A blood test is one of the most powerful tools in a healthcare provider’s arsenal. A non-invasive, swiss-army knife that requires little fuss from the patient and the phlebotomist, yet provides crucial hints about what’s going on under the hood. In this way, modern medicine can easily monitor the hormones in your blood and function of your organs, but could they detect something like cancer?
The latest effort from a group of scientists to making routine cancer blood tests a reality. The study reports a method which analyzes circulating tumor DNA (ctDNA) shed by tumors directly into the blood. This method looks for signs of chemical modifications to ctDNA called methylation. This methylation decorates ctDNA in patterned, predictable ways, the signatures of which were identified by this study, allowing the scientists to detect cancer across patient samples.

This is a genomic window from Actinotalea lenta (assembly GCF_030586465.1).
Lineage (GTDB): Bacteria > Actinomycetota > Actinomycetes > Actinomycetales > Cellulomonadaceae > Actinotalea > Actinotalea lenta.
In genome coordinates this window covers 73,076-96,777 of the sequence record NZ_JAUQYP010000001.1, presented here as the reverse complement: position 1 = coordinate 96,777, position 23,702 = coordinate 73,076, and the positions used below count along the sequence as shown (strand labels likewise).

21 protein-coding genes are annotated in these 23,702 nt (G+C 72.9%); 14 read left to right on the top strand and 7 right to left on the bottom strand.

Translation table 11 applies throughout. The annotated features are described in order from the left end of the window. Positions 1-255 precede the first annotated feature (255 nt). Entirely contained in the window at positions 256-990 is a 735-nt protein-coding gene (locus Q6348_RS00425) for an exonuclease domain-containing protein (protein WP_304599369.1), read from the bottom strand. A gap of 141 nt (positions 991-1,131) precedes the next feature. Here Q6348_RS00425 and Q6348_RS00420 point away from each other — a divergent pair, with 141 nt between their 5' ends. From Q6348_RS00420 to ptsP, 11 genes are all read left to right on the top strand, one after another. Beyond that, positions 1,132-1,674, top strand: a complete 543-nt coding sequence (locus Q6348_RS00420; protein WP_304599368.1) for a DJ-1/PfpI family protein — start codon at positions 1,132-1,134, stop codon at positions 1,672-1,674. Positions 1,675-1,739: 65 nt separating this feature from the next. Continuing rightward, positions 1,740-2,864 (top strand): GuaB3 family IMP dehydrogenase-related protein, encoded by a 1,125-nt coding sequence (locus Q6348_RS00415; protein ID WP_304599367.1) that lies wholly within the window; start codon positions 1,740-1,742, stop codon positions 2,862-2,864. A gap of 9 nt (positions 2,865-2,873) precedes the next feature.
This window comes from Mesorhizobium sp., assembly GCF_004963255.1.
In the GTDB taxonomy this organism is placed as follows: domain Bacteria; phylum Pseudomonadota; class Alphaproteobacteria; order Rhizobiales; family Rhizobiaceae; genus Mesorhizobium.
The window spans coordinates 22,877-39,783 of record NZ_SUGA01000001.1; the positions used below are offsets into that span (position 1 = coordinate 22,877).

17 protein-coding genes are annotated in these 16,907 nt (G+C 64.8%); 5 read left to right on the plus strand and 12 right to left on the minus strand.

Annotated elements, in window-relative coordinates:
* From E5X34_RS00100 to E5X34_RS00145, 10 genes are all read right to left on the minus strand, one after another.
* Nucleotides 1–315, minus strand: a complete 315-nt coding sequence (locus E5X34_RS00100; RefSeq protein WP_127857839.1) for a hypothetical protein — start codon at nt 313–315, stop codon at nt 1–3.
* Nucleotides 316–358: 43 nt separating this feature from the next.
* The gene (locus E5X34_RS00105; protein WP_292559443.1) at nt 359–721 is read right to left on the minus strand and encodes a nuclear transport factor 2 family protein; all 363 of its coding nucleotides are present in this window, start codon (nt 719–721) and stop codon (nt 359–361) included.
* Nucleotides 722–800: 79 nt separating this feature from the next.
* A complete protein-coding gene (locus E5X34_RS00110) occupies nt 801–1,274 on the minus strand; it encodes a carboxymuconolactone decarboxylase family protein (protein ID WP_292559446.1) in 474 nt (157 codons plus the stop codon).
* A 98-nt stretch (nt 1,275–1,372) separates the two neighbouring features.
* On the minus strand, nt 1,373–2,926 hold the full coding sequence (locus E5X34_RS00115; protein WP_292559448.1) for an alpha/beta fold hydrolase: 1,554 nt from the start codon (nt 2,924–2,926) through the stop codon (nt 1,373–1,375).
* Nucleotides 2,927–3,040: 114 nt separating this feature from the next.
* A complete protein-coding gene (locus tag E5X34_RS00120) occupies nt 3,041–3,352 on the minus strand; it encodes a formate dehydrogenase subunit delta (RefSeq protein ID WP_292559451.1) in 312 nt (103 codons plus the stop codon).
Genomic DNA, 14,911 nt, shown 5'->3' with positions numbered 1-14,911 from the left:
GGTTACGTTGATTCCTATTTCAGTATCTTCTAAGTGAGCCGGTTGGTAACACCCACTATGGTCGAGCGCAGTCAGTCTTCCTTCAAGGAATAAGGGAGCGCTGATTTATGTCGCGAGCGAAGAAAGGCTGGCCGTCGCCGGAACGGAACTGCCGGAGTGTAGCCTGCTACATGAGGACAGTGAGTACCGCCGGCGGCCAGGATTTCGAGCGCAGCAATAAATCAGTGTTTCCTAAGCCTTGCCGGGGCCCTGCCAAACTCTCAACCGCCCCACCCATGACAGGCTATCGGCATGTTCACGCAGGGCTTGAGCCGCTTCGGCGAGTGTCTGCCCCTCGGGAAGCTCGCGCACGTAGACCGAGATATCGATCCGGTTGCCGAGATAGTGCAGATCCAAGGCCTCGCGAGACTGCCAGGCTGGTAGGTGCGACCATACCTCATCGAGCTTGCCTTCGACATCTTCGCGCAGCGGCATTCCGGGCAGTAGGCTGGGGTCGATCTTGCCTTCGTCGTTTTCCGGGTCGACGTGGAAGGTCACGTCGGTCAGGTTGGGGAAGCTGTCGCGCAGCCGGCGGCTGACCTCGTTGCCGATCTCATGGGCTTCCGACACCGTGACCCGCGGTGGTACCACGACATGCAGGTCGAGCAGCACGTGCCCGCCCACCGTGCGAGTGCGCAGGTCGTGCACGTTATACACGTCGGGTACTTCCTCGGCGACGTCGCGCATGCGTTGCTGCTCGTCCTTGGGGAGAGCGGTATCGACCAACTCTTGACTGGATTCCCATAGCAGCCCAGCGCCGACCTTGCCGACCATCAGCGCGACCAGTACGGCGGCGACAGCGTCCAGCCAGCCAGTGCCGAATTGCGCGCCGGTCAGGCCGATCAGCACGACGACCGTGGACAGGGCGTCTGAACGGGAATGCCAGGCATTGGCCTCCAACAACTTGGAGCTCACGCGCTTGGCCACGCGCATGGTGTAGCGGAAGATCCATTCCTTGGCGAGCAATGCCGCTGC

The scientists were able to detect five different types of cancer — including stomach, esophageal, colon, lung and liver— up to four years earlier than normal methods would. This suggests that people with cancers would test positive while asymptomatic, before developing more visible, serious cases years later.
Not without caveats, the study emphasizes that the method is not appropriate for prognostic use in telling currently cancer-free patients that they will develop it in the future. Rather it is successful in predicting patients who already have cancer that is yet undetectable by modern methods, which is still a landmark achievement. Though more follow-up needs to be done, this study cements the utility of DNA methylation in diagnostic testing for cancer, and the feasibility of routine cancer testing in the clinic.